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lips parted in deprecation, but he, closely attentive of her expression, spoke again quickly. “When can I see you?” he asked, very quietly. Again Eve was about to speak. She leant forward, as if some thought long suppressed trembled on her lips; then her courage failed her. She leant back, letting her lashes droop over her eyes. “I shall be home at eleven,” she said, below her breath.
Loder dined with Lakeley at Chilcote's club; and so absorbing were the political interests of the hour—the resignation of Sir Robert Sefborough, the King's summoning of Fraide, the probable features of the new Ministry — that it was after nine o'clock when he freed himself and drove to the Avenue Theatre. The manner of his leaving the club was hurried. Once at liberty to carry out his enterprise, he was filled with a desire for speed. He made no statement of the fact to himself, he gave no outward evidence of it, but there was a controlled haste in all his actions. Fate and he were playing for high stakes, and he was possessed with the true gambler's ambition to play rapidly and with a calm front. When the last card was thrown down he might rise from the game beggared, but while the final round was still to be played he refused to look ahead.
The sound of music came to him as he entered the theatre—the light, measured music suggestive of tiny streams, toy lambs, and painted shepherdesses. It sounded singularly inappropriate to his mood—as inappropriate as the theatre itself with its gay gilding, its pale tones of pink and blue. It was the setting of a different world—a world of laughter, light thoughts, and shallow impulses, in which he had no part. He halted for an instant outside the box to which the attendant had shown him; then, as the door was thrown open, he straightened himself resolutely and walked forward.
It was the interval between the first and second acts. The box was in shadow, and Loder’s first impression was of voices and rustling skirts broken in upon by the murmur of frequent, amused laughter; then as his eyes grew accustomed to the light he distinguished the occupants—two women and a man. The man was speaking as he entered, and the story he was relating was evidently interesting from the faint exclamations of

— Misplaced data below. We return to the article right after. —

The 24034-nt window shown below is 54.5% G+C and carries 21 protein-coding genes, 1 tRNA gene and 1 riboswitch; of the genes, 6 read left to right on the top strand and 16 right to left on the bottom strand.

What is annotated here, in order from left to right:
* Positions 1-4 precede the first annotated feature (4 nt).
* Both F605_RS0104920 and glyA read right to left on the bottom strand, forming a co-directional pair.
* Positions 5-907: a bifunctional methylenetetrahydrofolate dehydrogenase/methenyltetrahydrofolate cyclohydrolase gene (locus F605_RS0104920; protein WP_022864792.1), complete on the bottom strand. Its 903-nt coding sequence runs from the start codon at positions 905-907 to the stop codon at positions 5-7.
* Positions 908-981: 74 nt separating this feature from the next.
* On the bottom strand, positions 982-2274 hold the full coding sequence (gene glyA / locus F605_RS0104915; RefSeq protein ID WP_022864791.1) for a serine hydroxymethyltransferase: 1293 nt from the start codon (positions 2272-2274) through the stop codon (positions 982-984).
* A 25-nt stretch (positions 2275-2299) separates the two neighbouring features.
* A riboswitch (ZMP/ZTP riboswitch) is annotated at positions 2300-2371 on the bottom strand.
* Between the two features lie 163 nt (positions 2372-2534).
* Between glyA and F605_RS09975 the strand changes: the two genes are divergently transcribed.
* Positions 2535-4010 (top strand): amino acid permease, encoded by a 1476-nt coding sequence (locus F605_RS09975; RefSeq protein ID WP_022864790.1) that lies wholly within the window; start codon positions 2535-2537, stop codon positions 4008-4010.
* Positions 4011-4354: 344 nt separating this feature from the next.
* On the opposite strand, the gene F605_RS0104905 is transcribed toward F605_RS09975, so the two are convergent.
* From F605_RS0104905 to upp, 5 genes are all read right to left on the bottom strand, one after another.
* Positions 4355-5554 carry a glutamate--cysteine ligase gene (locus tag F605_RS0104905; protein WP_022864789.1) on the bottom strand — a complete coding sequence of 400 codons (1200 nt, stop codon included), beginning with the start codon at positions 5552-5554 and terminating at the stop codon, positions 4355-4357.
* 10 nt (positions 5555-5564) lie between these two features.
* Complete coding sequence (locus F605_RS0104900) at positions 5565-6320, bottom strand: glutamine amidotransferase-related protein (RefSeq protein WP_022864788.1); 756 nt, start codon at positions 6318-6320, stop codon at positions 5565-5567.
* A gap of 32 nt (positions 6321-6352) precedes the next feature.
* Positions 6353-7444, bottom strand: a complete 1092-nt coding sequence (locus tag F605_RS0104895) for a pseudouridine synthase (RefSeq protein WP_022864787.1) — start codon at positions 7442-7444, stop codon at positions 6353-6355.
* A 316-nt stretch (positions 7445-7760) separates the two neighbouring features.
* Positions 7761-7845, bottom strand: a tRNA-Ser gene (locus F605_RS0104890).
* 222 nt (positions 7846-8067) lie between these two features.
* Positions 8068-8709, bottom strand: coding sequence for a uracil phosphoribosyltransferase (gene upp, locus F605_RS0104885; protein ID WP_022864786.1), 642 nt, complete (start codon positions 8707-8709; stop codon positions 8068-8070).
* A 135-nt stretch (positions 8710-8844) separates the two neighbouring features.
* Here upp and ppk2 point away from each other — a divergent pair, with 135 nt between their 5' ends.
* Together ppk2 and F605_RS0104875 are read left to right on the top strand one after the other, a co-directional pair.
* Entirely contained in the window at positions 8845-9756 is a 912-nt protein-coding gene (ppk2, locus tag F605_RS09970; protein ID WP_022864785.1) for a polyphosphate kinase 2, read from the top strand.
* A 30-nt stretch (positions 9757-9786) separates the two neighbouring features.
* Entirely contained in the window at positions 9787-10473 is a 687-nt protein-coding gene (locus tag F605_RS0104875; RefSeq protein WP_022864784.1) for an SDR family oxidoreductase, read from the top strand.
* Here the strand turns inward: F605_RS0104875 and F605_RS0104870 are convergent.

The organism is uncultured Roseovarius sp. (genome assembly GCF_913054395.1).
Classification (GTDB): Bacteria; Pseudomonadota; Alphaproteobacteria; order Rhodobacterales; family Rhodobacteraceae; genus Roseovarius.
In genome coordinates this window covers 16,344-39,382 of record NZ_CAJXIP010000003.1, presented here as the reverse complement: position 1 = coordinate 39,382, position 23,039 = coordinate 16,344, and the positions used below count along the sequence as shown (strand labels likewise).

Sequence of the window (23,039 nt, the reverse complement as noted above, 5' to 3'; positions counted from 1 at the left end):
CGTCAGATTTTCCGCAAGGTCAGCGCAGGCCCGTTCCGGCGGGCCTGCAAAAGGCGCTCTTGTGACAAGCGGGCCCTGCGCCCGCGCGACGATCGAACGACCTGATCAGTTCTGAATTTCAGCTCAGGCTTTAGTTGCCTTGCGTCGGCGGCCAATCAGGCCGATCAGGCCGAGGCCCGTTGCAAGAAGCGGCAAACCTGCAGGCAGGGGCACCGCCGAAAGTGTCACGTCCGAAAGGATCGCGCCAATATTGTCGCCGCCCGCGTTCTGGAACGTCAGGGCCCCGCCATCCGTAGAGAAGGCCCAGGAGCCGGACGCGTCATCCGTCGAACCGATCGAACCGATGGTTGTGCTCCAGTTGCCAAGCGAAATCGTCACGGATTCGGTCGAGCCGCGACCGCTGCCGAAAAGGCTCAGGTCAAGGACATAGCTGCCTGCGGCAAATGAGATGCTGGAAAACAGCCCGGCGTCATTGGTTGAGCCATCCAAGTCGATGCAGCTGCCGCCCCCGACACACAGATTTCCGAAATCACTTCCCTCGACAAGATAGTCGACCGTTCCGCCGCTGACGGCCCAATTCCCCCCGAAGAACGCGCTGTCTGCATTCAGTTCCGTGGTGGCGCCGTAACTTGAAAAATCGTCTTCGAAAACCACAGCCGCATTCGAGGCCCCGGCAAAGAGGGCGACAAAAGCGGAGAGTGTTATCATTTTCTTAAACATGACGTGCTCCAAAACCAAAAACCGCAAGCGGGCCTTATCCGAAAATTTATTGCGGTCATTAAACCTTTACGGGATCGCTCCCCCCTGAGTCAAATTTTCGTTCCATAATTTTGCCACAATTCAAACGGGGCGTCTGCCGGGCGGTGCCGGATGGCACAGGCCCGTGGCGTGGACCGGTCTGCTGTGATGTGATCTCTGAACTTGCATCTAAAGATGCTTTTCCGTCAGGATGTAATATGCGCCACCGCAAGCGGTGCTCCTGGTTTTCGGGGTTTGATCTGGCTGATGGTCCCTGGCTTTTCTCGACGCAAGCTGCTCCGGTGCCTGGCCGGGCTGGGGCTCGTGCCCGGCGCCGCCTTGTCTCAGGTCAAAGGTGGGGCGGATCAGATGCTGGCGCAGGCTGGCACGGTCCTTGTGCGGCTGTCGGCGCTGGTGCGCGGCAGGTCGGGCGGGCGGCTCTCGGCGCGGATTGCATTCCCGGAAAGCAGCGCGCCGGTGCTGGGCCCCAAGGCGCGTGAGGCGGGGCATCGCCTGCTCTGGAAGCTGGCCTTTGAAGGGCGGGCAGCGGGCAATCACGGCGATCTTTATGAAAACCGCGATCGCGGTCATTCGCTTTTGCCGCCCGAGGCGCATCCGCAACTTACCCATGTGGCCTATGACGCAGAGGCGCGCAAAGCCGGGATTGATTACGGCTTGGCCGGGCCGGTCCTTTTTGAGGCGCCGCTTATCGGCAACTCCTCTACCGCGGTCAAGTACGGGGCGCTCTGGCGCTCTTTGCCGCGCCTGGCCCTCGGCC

question and delight that punctuated it in the listeners’ higher, softer voices. As Loder stepped forward they all three turned and looked at him. “Ah, here comes the legislator!” exclaimed Leonard Kaine. For it was he who formed the male element in the party. “The Revolutionary, Lennie!” I,illian corrected, softly. “Bramfell says he has changed the whole face of things—” She laughed softly and meaningly as she closed her fan. “So good of you to come, Jack' she added. “Let me introduce you to Miss Esseltyn; I don’t think you two have met. This is Mr. Chilcote, Mary — the great, new Mr. Chilcote.” Again she laughed. Loder bowed and moved to the front of the box, nodding to Kaine as he passed. “It’s only for an hour,” he explained to Lillian. “I have an appointment at eleven.” Then he turned to the third occupant of the box—a remarkably young and well-dressed girl with very wide-awake eyes and a retroussé nose. “Only an hour ! Oh, how unkind How should I punish him, Lennie ’’’ Lillian looked round at Kaine with a lingering glance. He bent towards her in quick response and answered in a whisper. She laughed and replied in an equally low tone. Loder, to whom both remarks had been inaudible, dropped into the vacant seat beside Mary Esseltyn. He had the unsettled feeling that things were not falling out exactly as he had calculated. “What is the play like?” he hazarded as he looked towards her. At all times social trivialities bored him; to-night they were intolerable. He had come to fight, but all at once it seemed that there was no opponent. Lillian's attitude disturbed him; her careless graciousness, her evident ignoring of him for Kaine, might mean nothing— but might mean much. So he speculated as he put his question and spurred his attention towards the girl's answer; but with the speculation came the resolve to hold his own—to meet his enemy upon whatever ground she chose to appropriate. The girl looked at him with interest. She too had heard of his triumph. “It is a good play,” she responded. “I like it better than the book. You've read the book, of course?” “No.” Loder tried hard to fix his thoughts. “It’s amusing—but far-fetched.” “Indeed (" He picked up the programme lying on the edge of the box. His ears were strained to catch the tone of Lillian's voice as she laughed and whispered with Kaine. “Yes; men exchanging identities, know.” He looked up and caught the girl's selfpossessed glance. “Oh!” he said. “Indeed " Then again he looked away. It was intolerable, this feeling of being caged up! A sense of anger crept through his mind. It almost seemed that Lillian had brought him there to prove that she had finished with him—had cast him aside, having used him for the day's excitement as she had used her poodles, her Persian cats, her crystal-gazing. All at once the impotency and uncertainty of his position goaded him. Turning swiftly in his seat. he glanced back to where she sat, slowly swaying her fan, her pale golden hair delicately silhouetted against the background of the box. “What's your idea of the play, Lillian o’ he said, abruptly. To his own ears there was a note of challenge in his voice. She looked round languidly. “Oh, it’s quite amusing,” she said. “It makes a delicious farce—absolutely French.” “French o' “Quite. Don't you think so, Lennie” “Oh, quite,” Kaine agreed. “They mean that it's so very light—and yet so very subtle, Mr. Chilcote,” Mary Esseltyn explained. “Indeed Z' he said. “Then my imagination was at fault. I thought the piece was serious.” “Serious !” where's your sense of humor? the play debars seriousness.” Loder looked down at the programme still between his hands. “What is the motive?” he asked. Lillian waved her fan once or twice, then closed it softly. “Love is the motive,” she said. Now the balancing, the adjusting of impression and inspiration, is, of all processes in life, the most delicately fine. The simple sound of the word “love" coming at that precise juncture changed the whole current of Loder’s thought. It fell like a seed; and like a seed in ultra-productive soil, it bore fruit with amazing rapidity. The word itself was small and the manner